This Is My Family: ‘We Let Our Son’s Boyfriend Live With Us’
“And we’re never letting him leave.”
In This Is My Family, we explore alternative family structures and the institution of marriage in India.
I remember the day my son came out and told us that he’d fallen in love with a boy. All my dreams about having a daughter-in-law and seeing him get married were shattered. It was difficult for me to see him with a boy, to imagine them spending time together. It’s really sad that we think about what others will say instead of thinking about how our own people are feeling.
I regret that I dismissed my son’s feelings and didn’t care enough for him. I feel bad about making him feel like it was all his fault when he had actually done nothing. I wish I could go back and apologize to him for the way my husband and I reacted. I want to tell all parents to give their children a chance with their choices and that you don’t necessarily have to accept everything, but you don’t have to deny them a shot at happiness either.
It was only natural for us to react in the manner we did, but I’d request everyone else reading this to be more accommodating and understanding because I know that seeing my son and his boyfriend together makes me happier than I would be seeing him with a girl he didn’t love whom we had pushed on him. It gets lonely when either of them is out on a business trip, and my daughter will be angry at reading this, but I miss my son’s partner a lot more when he’s not around, than I miss her when she’s in the U.S.
I was never attracted to girls, but nobody believed me. Everyone thought I was too young to be thinking that way and when I’d grow up, I’d eventually fall for someone of the opposite sex. I never spoke about it, but in my head, it was clear that I was gay. If someone were to come and tell me otherwise, or tell me even that there was a chance I was bi, I knew I would deny it. Why would I otherwise be interested in watching gay porn, subscribe to gay erotica online, look for gay meet-up clubs?
It was at one of these meet-ups that I met my boyfriend. It was so evident that we’d fallen for each other. I was just 21 then, and he was 24. We spent the evening chatting over beers. We went home and continued texting and now that I look back, I don’t remember a minute I was away from my phone. We met every evening, sometimes just to go for walks, attend gigs or get a few beers. It felt like everything had fallen in place. I felt secure, calm and happy. And I wanted my family to share this feeling with me.
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But what happened next shook me. Although they always had an idea that I was gay, they didn’t take the news well at all. My mom started blaming my dad for being so liberal; my dad started blaming her for not keeping a check on me; and it felt like I’d killed someone. They consulted priests to ‘correct’ me, asked me to visit a counselor, grounded me for a while, confiscated my phone and kept belittling me for “turning out this way.”
I wasn’t angry. Somewhere, when you know you’re ‘different’ from normal, you foresee these reactions and know that patience is the only way to deal with it. So, I kept quiet, listened to whatever they said. Yes, I cried myself to sleep on most nights; I couldn’t talk to my boyfriend and it was killing me.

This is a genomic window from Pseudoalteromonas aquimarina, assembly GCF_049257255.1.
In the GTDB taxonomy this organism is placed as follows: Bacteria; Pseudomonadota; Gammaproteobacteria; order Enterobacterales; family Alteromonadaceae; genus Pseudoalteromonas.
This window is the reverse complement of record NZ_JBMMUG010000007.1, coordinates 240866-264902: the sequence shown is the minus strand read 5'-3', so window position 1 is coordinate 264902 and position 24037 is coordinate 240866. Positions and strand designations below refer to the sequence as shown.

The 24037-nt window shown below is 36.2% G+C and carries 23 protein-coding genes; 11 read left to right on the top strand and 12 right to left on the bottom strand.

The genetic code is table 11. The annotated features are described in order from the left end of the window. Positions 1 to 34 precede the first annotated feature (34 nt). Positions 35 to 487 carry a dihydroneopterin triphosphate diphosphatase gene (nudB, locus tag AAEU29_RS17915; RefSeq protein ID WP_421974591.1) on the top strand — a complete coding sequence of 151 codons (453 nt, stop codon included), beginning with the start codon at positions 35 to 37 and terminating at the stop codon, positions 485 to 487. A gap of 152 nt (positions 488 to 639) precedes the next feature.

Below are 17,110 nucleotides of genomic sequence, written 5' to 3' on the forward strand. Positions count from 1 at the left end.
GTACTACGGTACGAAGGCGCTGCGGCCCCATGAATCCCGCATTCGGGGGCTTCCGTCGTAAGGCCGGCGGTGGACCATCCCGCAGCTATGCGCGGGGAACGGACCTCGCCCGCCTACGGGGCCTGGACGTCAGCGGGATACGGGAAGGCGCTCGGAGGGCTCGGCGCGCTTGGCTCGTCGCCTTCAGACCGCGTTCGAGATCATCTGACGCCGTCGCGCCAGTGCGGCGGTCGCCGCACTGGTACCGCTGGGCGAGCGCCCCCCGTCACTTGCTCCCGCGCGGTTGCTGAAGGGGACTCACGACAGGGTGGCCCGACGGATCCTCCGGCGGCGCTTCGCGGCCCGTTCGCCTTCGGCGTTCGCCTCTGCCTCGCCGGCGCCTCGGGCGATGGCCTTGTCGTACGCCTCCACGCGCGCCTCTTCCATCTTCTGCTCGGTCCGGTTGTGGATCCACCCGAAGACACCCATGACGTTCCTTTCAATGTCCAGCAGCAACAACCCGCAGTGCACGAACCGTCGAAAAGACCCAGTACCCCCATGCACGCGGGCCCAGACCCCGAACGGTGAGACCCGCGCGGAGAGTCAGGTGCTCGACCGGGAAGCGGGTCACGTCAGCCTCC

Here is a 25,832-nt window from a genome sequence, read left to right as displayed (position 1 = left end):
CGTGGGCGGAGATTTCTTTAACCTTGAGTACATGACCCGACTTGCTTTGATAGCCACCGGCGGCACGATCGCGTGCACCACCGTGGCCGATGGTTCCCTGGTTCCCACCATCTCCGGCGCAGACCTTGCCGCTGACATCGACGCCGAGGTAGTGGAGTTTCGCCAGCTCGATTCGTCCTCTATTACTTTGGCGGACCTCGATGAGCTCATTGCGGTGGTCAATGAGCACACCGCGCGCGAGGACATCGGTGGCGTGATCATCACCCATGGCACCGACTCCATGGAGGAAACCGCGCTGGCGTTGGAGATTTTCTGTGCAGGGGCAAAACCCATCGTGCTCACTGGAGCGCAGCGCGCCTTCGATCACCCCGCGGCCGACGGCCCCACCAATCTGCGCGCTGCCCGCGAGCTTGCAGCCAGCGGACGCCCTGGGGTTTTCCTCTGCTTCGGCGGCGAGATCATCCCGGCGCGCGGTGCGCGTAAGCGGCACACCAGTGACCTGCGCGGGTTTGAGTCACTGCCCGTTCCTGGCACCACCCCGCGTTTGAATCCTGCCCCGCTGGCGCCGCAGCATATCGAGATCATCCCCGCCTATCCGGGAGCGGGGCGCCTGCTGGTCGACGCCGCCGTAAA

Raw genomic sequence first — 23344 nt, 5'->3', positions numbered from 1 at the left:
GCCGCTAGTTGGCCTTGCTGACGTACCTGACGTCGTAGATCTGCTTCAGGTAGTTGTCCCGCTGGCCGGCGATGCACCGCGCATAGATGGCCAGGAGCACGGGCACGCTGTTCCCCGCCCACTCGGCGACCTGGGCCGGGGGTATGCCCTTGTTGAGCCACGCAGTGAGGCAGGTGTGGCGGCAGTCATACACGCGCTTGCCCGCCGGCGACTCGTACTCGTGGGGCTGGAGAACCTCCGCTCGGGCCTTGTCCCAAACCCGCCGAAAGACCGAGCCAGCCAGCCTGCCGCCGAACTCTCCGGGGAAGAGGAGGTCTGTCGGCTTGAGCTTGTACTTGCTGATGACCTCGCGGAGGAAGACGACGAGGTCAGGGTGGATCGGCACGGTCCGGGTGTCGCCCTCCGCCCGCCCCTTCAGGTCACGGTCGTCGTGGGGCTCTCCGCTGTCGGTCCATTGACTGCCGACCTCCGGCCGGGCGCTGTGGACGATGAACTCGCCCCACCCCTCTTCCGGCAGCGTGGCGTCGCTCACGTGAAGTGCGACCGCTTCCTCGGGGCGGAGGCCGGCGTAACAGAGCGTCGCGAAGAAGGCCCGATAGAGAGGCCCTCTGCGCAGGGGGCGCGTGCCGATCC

When I started avoiding family meetings, my parents spoke to my sister and her husband, who came down from the U.S. That was the turning point of my life. First, they came and spoke to me about how I’m feeling and told me that everything will be okay. Then over a couple of sessions, they convinced my parents to let my boyfriend visit and stay with us for a couple of days to explore various facets of a gay relationship. They did, and to date, that has been the most overwhelming feeling of my life. For my boyfriend’s family, they had always been fine with his choices and orientation.
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The first few hours of his visit home were awkward. My mom didn’t say anything; dad was trying really hard to make a conversation, but my boyfriend was being amazing with the way he was steering the meeting and making them feel comfortable in their house, when it should’ve been the opposite. My sister and her husband kept pitching in as well and made jokes, made everyone laugh to lighten the mood of the conversation. The first meeting went well and, over the next couple of days, my parents asked him to keep visiting us, not because they wanted to see how he was for me but because they were having fun having him around. As far as I was concerned, I couldn’t have asked for more.
When my parents got to know that my boyfriend’s parents were moving out of the city and that he was looking for a home to live in, they told him to live with us, since my sister’s room was empty. I couldn’t believe my ears. It was the most thrilling thing to be happening to me. We helped him move in, settle down, and now my family can’t think of not having him around. We both go to work, come back and have dinner with everyone, watch a movie or read books, visit friends and have friends over. We celebrated the decriminalization of Section 377 with everyone at home, and I remember everyone crying with us.
We’ve been together for four years, and it’s been a wonderful journey. What’s the next step? No one knows. What we do know is that he’s not going anywhere. Sometimes, my parents joke with me that I can leave the house whenever I want to, but they’re never letting him leave. It’s funny how things take shape.
This interview has been condensed and edited for clarity. As told to Anubhuti Matta.
Anubhuti Matta is an associate editor with The Swaddle. When not at work, she's busy pursuing kathak, reading books on and by women in the Middle East or making dresses out of Indian prints.